Some of my favorite buildings and structures are those that reflect their surroundings in a perfectly-planned, artistic fashion. And in the case of the Times Eureka Pavilion in London’s Botanical Gardens of Kew, “artistically fashioned” is a massive understatement.
Created by NEX Architecture and landscape designer Marcus Barnett, the 3-dimensional structure is a temporary garden pavilion inspired by the cellular structures of the plants surrounding it. Using computer algorithms, the space was designed to mimic even the most natural processes and growths of plant species. In fact, when it rains, rainwater symbolizes a water transfer to the cellular plant structures by running off the glazed roof cells into the main recessed wall capillaries – and then finally into the ground.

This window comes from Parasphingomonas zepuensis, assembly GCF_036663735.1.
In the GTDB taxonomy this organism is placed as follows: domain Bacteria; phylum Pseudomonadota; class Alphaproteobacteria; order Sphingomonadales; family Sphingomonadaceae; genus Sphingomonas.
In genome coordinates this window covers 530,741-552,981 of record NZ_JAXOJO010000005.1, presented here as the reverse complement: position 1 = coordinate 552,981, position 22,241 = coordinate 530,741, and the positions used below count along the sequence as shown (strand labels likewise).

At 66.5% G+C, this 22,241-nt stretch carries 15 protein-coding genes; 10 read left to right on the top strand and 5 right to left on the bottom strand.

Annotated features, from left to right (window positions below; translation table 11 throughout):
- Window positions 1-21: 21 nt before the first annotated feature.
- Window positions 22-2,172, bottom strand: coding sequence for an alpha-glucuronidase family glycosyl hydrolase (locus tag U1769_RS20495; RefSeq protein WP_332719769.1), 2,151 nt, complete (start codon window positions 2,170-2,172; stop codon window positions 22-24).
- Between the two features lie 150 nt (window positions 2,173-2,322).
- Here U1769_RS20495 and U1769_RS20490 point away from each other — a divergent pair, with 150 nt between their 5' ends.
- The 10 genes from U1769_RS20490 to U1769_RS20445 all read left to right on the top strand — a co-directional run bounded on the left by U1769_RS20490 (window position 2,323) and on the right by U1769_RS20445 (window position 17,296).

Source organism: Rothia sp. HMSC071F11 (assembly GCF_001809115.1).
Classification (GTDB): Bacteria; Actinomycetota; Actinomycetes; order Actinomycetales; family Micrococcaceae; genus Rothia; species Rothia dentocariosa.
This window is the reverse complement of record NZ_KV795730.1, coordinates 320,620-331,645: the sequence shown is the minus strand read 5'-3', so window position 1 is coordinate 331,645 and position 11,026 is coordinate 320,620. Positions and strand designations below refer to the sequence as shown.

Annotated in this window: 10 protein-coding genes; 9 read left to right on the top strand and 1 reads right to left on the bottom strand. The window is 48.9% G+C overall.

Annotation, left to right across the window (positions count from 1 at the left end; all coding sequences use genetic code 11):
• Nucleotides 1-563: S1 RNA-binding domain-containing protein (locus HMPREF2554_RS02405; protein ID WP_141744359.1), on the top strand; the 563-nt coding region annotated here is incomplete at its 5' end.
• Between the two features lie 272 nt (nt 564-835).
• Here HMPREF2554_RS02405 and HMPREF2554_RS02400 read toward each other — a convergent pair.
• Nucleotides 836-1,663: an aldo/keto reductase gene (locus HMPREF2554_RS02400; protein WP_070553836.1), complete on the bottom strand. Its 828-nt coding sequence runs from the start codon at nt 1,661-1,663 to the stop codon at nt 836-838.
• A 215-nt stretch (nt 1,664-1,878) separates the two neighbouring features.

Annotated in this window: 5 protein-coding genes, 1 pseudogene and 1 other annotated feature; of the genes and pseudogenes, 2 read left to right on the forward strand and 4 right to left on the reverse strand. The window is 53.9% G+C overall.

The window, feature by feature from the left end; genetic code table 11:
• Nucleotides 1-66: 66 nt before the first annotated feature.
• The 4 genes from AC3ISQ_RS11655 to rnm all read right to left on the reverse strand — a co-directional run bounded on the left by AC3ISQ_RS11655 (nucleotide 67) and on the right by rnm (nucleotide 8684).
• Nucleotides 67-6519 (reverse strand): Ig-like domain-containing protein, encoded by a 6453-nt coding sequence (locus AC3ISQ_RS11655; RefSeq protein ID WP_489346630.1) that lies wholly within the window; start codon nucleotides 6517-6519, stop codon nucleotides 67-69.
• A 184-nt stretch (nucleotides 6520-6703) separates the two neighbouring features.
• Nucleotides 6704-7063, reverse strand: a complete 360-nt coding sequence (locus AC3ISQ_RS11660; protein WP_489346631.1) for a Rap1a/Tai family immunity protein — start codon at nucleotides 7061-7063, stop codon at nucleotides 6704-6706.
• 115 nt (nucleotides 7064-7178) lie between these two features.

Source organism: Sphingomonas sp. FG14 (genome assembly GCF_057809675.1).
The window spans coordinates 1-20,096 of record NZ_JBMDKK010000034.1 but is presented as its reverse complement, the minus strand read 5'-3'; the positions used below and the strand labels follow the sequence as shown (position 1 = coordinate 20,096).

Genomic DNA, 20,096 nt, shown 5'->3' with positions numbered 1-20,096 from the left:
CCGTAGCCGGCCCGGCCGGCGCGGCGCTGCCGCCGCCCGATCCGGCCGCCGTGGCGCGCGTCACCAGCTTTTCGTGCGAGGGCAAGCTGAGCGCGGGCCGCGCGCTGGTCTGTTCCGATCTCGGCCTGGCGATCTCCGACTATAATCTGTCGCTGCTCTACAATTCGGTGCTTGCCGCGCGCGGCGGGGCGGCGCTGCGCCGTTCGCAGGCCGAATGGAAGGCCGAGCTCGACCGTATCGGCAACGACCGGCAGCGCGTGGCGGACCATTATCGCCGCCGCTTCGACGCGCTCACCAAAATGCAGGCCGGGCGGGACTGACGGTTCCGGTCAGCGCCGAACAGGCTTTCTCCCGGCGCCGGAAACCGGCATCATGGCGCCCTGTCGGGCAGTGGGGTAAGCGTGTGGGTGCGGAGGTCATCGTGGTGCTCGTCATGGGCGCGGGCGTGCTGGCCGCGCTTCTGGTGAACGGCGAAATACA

What a beautiful and educational sight! And created with sustainably sourced timber and laminated glass, the temporary structure won’t be wasted when the installation is removed (which will be a sad, sad day indeed!).
[Images via Archilovers]